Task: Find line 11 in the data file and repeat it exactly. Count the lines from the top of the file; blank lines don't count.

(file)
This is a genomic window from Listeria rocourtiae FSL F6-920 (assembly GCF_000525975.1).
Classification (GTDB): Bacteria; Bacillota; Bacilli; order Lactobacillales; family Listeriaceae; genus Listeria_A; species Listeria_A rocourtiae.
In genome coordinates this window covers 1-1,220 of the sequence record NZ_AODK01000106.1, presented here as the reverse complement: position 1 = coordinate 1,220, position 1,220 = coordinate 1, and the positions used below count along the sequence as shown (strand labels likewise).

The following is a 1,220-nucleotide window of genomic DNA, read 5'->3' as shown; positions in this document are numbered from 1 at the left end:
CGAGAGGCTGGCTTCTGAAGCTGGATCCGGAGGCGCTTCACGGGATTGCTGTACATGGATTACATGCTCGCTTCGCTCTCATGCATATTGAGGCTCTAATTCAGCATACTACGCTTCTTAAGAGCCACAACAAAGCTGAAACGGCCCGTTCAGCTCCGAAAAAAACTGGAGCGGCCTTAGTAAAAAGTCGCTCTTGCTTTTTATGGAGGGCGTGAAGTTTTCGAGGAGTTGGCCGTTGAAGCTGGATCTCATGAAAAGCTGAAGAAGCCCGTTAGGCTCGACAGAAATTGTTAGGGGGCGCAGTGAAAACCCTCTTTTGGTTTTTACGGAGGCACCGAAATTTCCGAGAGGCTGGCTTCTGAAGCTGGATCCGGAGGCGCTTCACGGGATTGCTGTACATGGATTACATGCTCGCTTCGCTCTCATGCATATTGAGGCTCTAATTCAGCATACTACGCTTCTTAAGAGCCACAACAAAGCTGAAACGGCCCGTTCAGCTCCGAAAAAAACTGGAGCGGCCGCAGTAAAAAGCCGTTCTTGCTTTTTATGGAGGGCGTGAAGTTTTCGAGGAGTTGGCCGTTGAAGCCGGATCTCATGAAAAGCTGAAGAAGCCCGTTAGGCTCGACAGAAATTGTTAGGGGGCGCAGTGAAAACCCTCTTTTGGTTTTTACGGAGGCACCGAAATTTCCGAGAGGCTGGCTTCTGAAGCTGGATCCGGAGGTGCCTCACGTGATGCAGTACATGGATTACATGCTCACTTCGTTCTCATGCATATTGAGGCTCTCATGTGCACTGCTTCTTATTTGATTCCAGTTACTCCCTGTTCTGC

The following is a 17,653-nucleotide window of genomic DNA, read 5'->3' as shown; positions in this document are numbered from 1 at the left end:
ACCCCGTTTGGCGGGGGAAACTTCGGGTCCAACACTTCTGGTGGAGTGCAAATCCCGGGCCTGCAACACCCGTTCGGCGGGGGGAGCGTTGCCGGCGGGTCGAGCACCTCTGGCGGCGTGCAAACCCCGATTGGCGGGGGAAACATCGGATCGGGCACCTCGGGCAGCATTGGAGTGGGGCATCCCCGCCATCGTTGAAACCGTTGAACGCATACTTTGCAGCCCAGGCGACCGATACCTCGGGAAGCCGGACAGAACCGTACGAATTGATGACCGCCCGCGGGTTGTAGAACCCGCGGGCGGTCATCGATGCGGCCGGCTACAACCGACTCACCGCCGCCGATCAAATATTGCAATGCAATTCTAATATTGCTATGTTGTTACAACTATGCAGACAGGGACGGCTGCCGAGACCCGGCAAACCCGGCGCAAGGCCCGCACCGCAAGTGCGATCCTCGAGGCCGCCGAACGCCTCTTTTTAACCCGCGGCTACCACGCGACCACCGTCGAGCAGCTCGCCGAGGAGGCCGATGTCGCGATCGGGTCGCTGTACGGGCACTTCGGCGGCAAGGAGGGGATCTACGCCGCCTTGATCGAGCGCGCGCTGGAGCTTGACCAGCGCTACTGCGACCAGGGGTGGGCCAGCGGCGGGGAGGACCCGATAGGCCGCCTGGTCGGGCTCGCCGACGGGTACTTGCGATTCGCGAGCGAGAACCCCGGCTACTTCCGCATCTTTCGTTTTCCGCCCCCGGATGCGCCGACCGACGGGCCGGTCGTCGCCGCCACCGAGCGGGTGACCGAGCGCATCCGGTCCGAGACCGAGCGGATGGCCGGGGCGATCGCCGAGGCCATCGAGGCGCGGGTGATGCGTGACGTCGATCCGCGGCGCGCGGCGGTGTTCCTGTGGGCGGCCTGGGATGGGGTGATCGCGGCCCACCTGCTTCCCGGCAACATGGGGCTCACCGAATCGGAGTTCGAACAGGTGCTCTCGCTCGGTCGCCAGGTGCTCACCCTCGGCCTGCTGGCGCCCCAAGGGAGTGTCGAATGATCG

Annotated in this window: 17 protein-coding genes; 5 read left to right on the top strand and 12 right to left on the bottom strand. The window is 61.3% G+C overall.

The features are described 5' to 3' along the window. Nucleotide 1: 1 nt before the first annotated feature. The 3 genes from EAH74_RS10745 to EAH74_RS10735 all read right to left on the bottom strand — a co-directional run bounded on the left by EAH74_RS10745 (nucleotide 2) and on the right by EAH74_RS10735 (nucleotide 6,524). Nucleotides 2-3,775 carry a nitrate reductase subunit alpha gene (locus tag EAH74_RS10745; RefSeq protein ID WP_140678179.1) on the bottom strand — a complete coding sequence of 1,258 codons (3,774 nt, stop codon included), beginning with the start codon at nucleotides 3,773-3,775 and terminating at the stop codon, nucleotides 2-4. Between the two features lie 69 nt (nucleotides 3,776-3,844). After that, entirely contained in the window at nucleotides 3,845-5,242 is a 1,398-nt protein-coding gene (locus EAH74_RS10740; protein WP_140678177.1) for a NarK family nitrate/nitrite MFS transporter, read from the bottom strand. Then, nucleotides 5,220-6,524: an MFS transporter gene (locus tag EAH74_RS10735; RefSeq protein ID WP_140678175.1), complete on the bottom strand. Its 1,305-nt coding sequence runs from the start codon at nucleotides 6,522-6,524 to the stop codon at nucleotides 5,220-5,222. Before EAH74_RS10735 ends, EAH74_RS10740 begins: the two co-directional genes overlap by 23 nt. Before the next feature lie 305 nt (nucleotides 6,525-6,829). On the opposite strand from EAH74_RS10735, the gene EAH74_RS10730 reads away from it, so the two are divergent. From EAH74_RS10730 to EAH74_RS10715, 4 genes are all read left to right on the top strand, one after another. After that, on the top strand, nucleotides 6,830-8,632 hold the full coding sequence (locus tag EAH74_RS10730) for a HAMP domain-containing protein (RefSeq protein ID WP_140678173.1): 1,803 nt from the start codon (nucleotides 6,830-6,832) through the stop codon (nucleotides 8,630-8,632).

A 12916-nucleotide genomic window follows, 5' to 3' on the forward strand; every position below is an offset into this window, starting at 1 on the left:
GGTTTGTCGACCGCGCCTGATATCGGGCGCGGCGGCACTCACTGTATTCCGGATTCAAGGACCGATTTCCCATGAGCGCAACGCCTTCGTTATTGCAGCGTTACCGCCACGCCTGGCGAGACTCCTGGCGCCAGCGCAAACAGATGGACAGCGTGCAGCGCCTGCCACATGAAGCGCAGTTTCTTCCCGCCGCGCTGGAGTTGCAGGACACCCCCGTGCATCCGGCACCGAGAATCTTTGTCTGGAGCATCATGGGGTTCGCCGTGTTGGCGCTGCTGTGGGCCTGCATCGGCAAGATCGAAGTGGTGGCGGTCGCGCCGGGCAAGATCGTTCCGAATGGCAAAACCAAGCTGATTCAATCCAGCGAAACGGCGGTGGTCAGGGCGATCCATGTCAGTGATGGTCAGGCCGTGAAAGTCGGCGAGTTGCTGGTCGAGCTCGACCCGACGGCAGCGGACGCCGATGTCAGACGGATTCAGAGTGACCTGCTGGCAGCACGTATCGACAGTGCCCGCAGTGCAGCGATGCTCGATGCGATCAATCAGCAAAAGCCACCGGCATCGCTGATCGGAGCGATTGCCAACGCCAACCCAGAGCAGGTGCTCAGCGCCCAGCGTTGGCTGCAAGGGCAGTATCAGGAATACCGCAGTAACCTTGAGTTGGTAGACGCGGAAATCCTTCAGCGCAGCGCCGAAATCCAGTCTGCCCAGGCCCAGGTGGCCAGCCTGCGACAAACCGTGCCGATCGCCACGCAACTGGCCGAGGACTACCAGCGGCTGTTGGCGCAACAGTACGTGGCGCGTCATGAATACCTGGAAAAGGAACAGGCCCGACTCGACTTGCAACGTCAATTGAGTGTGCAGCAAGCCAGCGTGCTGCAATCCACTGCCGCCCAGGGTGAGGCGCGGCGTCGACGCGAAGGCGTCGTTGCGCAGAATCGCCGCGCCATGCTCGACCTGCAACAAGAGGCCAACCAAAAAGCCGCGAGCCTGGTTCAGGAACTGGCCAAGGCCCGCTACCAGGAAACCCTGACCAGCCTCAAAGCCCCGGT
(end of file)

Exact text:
GGTTTGTCGACCGCGCCTGATATCGGGCGCGGCGGCACTCACTGTATTCCGGATTCAAGGACCGATTTCCCATGAGCGCAACGCCTTCGTTATTGCAGCGTTACCGCCACGCCTGGCGAGACTCCTGGCGCCAGCGCAAACAGATGGACAGCGTGCAGCGCCTGCCACATGAAGCGCAGTTTCTTCCCGCCGCGCTGGAGTTGCAGGACACCCCCGTGCATCCGGCACCGAGAATCTTTGTCTGGAGCATCATGGGGTTCGCCGTGTTGGCGCTGCTGTGGGCCTGCATCGGCAAGATCGAAGTGGTGGCGGTCGCGCCGGGCAAGATCGTTCCGAATGGCAAAACCAAGCTGATTCAATCCAGCGAAACGGCGGTGGTCAGGGCGATCCATGTCAGTGATGGTCAGGCCGTGAAAGTCGGCGAGTTGCTGGTCGAGCTCGACCCGACGGCAGCGGACGCCGATGTCAGACGGATTCAGAGTGACCTGCTGGCAGCACGTATCGACAGTGCCCGCAGTGCAGCGATGCTCGATGCGATCAATCAGCAAAAGCCACCGGCATCGCTGATCGGAGCGATTGCCAACGCCAACCCAGAGCAGGTGCTCAGCGCCCAGCGTTGGCTGCAAGGGCAGTATCAGGAATACCGCAGTAACCTTGAGTTGGTAGACGCGGAAATCCTTCAGCGCAGCGCCGAAATCCAGTCTGCCCAGGCCCAGGTGGCCAGCCTGCGACAAACCGTGCCGATCGCCACGCAACTGGCCGAGGACTACCAGCGGCTGTTGGCGCAACAGTACGTGGCGCGTCATGAATACCTGGAAAAGGAACAGGCCCGACTCGACTTGCAACGTCAATTGAGTGTGCAGCAAGCCAGCGTGCTGCAATCCACTGCCGCCCAGGGTGAGGCGCGGCGTCGACGCGAAGGCGTCGTTGCGCAGAATCGCCGCGCCATGCTCGACCTGCAACAAGAGGCCAACCAAAAAGCCGCGAGCCTGGTTCAGGAACTGGCCAAGGCCCGCTACCAGGAAACCCTGACCAGCCTCAAAGCCCCGGT